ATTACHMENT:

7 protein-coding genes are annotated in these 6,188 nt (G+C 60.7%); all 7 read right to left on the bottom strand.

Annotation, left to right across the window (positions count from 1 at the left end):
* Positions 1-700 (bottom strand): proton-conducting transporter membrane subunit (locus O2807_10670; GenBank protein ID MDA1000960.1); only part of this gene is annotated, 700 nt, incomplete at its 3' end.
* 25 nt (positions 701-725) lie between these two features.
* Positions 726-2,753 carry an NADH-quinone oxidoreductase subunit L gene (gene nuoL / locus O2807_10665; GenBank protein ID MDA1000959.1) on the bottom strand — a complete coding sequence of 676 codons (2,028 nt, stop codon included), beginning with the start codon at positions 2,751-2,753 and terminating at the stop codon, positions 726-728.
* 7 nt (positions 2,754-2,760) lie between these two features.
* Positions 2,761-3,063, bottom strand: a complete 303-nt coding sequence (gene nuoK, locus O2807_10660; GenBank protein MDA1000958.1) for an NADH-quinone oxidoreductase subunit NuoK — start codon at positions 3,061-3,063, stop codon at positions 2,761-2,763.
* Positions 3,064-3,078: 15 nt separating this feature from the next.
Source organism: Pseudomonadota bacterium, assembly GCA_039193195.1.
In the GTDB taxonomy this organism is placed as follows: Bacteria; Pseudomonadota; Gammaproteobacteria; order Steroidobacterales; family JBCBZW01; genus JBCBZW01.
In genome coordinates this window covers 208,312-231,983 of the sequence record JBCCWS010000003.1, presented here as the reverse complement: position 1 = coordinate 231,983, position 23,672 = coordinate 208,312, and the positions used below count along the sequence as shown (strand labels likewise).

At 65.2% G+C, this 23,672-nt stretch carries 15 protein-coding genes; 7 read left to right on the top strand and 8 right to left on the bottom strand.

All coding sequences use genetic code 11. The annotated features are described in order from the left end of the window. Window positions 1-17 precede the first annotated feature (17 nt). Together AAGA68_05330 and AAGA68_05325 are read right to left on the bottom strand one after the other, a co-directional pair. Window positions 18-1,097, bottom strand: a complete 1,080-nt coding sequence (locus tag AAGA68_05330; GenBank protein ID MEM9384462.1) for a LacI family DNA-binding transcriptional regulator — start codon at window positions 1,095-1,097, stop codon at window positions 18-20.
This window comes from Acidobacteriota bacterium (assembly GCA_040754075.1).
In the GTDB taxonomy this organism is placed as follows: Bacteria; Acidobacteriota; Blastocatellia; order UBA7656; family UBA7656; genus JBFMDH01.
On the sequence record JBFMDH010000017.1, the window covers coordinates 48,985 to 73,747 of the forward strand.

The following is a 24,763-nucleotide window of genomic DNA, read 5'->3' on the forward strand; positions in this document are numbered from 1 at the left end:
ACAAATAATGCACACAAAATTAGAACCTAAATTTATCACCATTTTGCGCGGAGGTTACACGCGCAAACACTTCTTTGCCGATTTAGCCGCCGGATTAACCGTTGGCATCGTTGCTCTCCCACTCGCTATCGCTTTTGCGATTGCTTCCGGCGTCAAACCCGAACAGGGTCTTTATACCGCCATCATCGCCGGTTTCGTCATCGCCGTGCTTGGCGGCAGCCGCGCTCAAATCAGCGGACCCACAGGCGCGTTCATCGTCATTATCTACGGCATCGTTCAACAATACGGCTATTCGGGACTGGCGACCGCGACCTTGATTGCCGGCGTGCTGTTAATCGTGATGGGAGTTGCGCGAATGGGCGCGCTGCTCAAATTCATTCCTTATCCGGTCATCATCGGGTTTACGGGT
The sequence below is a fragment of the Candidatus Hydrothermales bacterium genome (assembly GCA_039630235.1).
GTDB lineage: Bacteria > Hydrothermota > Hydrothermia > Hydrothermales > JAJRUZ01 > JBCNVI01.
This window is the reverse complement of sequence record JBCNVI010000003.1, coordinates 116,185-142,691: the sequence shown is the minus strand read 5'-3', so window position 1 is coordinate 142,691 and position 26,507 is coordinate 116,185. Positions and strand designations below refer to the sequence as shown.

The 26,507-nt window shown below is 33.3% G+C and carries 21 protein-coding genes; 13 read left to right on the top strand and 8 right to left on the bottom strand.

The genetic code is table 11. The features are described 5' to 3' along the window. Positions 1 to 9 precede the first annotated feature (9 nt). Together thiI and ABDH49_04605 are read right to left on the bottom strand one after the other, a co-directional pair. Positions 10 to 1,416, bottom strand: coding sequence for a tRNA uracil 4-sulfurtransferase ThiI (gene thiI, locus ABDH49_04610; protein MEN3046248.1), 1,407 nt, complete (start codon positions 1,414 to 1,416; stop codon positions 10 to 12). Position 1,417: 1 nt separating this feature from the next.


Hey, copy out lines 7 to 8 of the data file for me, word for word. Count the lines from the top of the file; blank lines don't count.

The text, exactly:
* Positions 2,761-3,063, bottom strand: a complete 303-nt coding sequence (gene nuoK, locus O2807_10660; GenBank protein MDA1000958.1) for an NADH-quinone oxidoreductase subunit NuoK — start codon at positions 3,061-3,063, stop codon at positions 2,761-2,763.
* Positions 3,064-3,078: 15 nt separating this feature from the next.